Innovative construction earns Mercy West Lakes' recognition as Iowa's first LEED Certified hospital
April 8, 2010
Mercy Medical Center – West Lakes has been named the first Iowa hospital built to LEED® Certified specifications and recognized as a LEED facility by the U.S. Green Building Council (USGBC).
Mercy West Lakes was conceived and designed to maximize energy efficiency and minimize operating impact on the environment. The 239,000-square-foot seven-story building incorporates evidence-based design and energy saving technologies to deliver efficient health care from an environmental and work process perspective. LEED or “Leadership in Energy and Environmental Design” certification is a national program which sets extensive standards for design, construction and operations of buildings. Certification means these aspects of a building have been reviewed and have met these rigorous standards.
“With each new LEED-certified building, we get one step closer to USGBC’s vision of a sustainable built environment within a generation,” said Rick Fedrizzi, President, CEO & Founding Chair, U.S. Green Building Council. “As the newest member of the LEED family of green buildings, Mercy Medical Center – West Lakes is an important addition to the growing strength of the green building movement.”
“We are extremely pleased that Mercy West Lakes has earned LEED certification,” said Dan Aten, Mercy West Lakes administrator. “This building will be here for 100 years and from day one we wanted to control our energy consumption and respect the environment.”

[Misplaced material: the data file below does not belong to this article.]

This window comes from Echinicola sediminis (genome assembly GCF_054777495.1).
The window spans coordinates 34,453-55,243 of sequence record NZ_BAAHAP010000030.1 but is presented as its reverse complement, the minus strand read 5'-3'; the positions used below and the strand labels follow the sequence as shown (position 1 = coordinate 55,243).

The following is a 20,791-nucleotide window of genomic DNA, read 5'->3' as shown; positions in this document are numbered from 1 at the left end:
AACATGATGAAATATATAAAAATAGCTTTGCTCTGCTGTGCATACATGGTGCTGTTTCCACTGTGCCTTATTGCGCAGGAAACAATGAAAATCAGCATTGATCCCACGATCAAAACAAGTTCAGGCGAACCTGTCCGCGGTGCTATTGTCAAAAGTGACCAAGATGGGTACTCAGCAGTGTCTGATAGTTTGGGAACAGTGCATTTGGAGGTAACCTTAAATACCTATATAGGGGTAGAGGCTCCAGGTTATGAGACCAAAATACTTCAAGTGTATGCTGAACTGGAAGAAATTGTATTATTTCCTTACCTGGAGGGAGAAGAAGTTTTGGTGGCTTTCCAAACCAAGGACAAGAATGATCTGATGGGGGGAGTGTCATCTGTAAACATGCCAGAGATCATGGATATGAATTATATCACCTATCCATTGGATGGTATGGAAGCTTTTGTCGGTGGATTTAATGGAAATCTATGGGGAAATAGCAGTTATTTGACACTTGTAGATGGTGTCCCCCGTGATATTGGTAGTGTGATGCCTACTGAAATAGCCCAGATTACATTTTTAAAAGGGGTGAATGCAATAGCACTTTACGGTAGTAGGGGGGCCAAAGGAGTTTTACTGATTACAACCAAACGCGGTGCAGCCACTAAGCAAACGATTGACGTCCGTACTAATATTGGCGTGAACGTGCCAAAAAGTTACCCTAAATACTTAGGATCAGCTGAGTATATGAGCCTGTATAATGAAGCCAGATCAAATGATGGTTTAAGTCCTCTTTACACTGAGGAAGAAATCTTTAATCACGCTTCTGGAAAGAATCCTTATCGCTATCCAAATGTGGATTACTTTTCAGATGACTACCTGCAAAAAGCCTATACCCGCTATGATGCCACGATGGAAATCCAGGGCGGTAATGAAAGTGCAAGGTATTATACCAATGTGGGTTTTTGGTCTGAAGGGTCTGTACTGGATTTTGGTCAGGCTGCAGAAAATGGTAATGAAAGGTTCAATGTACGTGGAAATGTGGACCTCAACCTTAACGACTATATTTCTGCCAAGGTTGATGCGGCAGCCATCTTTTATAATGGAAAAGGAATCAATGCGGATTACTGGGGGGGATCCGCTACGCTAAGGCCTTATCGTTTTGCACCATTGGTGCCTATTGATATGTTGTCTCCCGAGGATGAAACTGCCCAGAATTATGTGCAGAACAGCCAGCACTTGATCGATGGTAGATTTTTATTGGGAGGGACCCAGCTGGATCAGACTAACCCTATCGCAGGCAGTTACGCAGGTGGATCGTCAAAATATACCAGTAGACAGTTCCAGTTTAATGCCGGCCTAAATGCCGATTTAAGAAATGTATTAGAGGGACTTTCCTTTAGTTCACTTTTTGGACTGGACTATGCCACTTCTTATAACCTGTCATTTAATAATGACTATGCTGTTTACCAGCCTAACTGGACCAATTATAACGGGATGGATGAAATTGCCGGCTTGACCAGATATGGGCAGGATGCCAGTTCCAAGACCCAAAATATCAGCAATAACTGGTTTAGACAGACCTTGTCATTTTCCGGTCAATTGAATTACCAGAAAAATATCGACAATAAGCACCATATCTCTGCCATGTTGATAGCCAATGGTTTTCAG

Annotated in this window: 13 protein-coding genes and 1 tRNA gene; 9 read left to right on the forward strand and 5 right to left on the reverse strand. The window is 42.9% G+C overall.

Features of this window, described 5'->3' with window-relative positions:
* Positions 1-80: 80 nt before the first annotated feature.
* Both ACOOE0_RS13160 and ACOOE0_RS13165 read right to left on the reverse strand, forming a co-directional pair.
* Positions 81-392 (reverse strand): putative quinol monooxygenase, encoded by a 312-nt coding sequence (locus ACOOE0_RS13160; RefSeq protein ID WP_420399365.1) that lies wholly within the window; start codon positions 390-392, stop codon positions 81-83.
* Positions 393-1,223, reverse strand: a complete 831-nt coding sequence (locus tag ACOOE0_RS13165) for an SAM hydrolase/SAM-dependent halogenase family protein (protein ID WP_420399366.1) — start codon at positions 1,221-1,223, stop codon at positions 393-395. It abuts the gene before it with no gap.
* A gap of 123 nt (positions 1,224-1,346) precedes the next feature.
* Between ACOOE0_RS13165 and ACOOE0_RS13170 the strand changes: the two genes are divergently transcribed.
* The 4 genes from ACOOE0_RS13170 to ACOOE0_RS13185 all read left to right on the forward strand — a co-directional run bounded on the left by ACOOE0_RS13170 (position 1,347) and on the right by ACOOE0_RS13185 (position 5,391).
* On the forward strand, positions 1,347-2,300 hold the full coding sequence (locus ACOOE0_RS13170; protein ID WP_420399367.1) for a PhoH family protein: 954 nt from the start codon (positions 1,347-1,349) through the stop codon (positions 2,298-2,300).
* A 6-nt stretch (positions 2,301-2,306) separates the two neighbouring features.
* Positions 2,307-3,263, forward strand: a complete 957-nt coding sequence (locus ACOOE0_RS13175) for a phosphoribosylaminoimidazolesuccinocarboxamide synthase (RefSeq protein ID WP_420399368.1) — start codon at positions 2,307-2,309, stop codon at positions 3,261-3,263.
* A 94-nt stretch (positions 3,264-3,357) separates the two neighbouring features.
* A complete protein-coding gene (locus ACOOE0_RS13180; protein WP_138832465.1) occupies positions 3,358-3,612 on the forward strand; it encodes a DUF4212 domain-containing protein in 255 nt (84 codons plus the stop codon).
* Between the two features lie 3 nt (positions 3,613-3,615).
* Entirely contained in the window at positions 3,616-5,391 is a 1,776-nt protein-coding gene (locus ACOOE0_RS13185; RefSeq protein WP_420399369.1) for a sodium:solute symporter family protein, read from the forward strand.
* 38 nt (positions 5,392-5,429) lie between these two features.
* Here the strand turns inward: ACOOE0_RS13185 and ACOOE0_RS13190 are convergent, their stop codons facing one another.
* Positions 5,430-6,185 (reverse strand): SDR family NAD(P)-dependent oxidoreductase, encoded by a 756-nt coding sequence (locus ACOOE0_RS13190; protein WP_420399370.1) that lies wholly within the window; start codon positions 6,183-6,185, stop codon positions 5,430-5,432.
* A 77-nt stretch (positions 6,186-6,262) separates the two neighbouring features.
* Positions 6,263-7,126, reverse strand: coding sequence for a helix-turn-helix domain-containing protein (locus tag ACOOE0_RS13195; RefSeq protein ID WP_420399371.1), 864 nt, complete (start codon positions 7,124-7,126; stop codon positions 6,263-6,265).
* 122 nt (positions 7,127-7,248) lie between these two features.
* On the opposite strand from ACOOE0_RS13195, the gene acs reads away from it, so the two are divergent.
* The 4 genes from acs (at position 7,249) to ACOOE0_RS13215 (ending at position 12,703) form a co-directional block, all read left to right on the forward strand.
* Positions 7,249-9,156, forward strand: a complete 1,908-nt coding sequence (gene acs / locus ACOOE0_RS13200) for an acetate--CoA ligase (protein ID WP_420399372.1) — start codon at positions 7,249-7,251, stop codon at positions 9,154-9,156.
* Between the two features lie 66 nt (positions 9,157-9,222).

Mercy West Lakes is able to handle Iowa’s coldest winters efficiently by using three sizes of energy- efficient boilers. Operating engineers choose the right boiler(s) to fit heating needs. To keep the facility cool during an Iowa summer, a special white reflective rooftop helps keep the heat out. This material helps in the battle against global warming by reflecting the sun’s energy back into space instead of trapping it inside buildings.
“We should see a fairly quick return on this investment.” said Aten. “We expect to save $25,000 per year on our cooling and heating energy bills, as compared to more traditional equipment and materials.”
Amenities such as increased use of natural light, which clinical studies show promotes healing, also helps lower energy costs. Large windows and skylights, coupled with special sensors, turn off lights in areas when they’re not needed.
Water is also a key resource. Special water flow technology equipment at Mercy West Lakes cuts water usage by 21 percent. Plants and grasses were selected for landscaping based on their lower demands for water. Coupled with efficient irrigation technology, Mercy West Lakes will save 605,000 gallons of water a year.
Recycling also plays a major role at Mercy West Lakes. Twenty percent of all materials used in constructing the building come from recycled goods. Aten says Mercy works to convert two-thirds of West Lakes’ generated waste into reusable products.
Stewardship of resources is a guiding principle of the Sisters of Mercy. Whether those resources are financial or environmental, Mercy West Lakes and its staff will remain focused to meet this challenge.
Contact Gregg Lagan
Mercy Medical Center – Des Moines